Becoming More Agriculture-Conscious
Americans have the highest and most cost-effective standard of living of any country in the world. In fact, the majority of Americans own a home, possess a car or two, have the financial reserves to educate their kids, and still have time and money left over to enjoy the finer things in life.
Have you ever wondered how this is possible? The simple answer is that our lifestyle is the direct result of the efficiency and productivity of America’s agriculture industry.
What It Takes
Thanks to farmers and ranchers, we, as Americans, don’t have to spend the majority of our time or a large amount of our annual earnings on the food we eat. (You may feel this isn’t the case when you exit the checkout line at the grocery store, but remember that much of what you purchase there is not food.) The truth is the average U.S. household spends around 10 percent of its income on food. In comparison, households in other developed countries of the world spend from 15 to 45 percent of their income to feed themselves, while families in undeveloped countries devote all of their time and money to meet their meager food requirements.
Since most of us are at least three generations removed from life on the farm or ranch, we have forgotten what it takes to produce the food we eat. Instead, we have become accustomed to having abundant, affordable food options conveniently available at the grocery store. We give little thought to what it takes to deliver our food to the grocery store, although we demand, at a minimum, that it be fresh, safe and available year-round. Fortunately, American farmers and ranchers have accepted these challenges and continue to deliver the safest, freshest and most cost-effective food supply in the history of mankind.
They do this by keeping up with and applying the latest developments in science and technology to their production, processing and delivery functions. This is a practice farmers and ranchers must continue to pursue and apply to American food production in order to keep pace with global demand and maintain the precious standard of living to which we Americans have all grown so accustomed. For instance, utilizing hybridization in developing higher yielding crops and improving production and efficiency in animal agriculture has brought us to a point of heightened productivity. Laser leveling our fields, utilizing drip irrigation to conserve water supplies, and fertilizer application accuracies using drip tube technologies are just a few of the improvements farmers and ranchers rely on today.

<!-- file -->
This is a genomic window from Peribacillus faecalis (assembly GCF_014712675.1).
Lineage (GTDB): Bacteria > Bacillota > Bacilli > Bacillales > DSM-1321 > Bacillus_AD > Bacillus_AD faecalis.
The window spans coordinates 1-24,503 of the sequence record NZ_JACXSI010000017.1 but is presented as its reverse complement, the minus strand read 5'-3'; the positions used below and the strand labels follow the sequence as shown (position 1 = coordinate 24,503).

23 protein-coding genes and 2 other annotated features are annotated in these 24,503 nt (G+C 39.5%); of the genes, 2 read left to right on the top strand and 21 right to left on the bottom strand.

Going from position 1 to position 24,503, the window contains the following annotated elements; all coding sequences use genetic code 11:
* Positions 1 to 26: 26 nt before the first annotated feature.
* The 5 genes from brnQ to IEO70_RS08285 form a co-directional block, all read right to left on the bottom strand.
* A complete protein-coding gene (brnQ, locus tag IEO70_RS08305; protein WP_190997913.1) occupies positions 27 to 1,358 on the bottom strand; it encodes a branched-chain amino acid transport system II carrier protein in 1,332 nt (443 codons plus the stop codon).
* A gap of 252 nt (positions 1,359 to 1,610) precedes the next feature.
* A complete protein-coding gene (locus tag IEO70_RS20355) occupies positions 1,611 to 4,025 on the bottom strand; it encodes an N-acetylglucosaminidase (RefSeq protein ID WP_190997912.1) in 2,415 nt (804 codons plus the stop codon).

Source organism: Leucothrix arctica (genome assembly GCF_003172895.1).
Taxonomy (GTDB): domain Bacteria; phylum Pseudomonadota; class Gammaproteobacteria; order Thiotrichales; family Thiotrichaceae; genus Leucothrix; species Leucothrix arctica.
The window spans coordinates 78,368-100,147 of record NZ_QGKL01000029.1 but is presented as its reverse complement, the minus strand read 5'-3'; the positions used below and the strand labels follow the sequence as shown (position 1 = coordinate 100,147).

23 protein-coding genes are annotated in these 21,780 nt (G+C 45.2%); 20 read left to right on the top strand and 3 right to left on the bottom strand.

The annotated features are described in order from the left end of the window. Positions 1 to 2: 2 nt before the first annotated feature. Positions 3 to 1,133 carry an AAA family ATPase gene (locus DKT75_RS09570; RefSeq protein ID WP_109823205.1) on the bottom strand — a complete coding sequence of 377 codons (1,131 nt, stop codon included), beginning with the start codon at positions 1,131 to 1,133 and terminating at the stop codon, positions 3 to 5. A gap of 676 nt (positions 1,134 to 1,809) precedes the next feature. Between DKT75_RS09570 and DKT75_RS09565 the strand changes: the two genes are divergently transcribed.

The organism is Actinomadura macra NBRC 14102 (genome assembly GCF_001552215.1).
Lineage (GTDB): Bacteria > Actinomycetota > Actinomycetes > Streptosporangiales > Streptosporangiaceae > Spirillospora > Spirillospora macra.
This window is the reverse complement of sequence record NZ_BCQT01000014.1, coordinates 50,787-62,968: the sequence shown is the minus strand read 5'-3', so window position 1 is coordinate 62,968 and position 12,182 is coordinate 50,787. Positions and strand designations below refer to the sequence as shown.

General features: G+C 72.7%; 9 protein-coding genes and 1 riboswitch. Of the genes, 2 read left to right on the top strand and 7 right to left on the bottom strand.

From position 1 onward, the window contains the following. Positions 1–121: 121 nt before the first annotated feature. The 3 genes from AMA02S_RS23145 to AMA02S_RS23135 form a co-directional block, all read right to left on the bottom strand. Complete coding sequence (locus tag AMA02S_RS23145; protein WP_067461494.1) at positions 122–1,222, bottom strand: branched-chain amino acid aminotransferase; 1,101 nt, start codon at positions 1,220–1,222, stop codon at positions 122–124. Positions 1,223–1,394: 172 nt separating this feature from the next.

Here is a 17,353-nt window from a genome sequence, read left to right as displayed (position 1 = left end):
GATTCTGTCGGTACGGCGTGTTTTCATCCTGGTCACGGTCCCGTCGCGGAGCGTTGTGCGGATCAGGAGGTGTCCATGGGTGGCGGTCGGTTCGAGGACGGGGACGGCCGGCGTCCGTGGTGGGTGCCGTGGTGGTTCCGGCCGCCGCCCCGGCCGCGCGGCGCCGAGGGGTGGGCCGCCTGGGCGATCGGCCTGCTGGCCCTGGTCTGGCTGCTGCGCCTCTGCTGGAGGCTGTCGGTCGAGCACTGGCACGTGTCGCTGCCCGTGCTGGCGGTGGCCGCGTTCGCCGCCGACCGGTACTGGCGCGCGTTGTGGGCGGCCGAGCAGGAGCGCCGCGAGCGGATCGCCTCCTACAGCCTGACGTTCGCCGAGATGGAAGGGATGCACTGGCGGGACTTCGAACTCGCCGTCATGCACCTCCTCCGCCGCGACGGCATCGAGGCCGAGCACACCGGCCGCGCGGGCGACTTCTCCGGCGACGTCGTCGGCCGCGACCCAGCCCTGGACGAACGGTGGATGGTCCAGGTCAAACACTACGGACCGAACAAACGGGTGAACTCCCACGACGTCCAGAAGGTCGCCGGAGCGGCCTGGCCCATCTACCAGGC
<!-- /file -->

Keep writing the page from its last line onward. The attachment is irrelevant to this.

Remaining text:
New Technologies to Come
Going forward, it will be important for America’s agriculture industry to educate consumers and gain their understanding and acceptance of new technologies – technologies that can help develop disease- and insect-resistant crops for better yields and less reliance on crop protection materials. This also includes genetically-improved livestock breeds to reduce the need for antibiotic use in animal production and improve production rates. Gaining acceptance by consumers for the utilization of these technologies will allow those in agriculture to continue to improve production practices in a safe and efficient manner and address the concerns consumer groups have about the safety of their food.
The more removed the consuming public becomes from the supply side of our food production industry, the more difficult it becomes to properly inform them of the many positive changes and advancements being implemented in the agriculture industry. Because of this fact, American agriculture has taken a much more active role in educating and informing the public of its efforts and successes.
As a member of a multi-generational farming and ranching family, I encourage you to educate yourself. Don’t believe the first thing you hear or read or the many fear-based reports you are sure to see. Instead, check your facts, look into both sides of an issue, and make an informed decision about what you believe to be true about the food you eat.
I can tell you that your American farmers and ranchers are passionate about what they do. They choose to be farmers and ranchers. Being American food producers is important to them and they take pride in what they do every day. I can also tell you that they are committed to producing and delivering the freshest, safest food supply possible. So, the next time you see a farmer or rancher, consider saying, “Thank you!”
Joseph Duda is the retired CEO of A. Duda & Sons and the retired president and CEO of The Viera Company.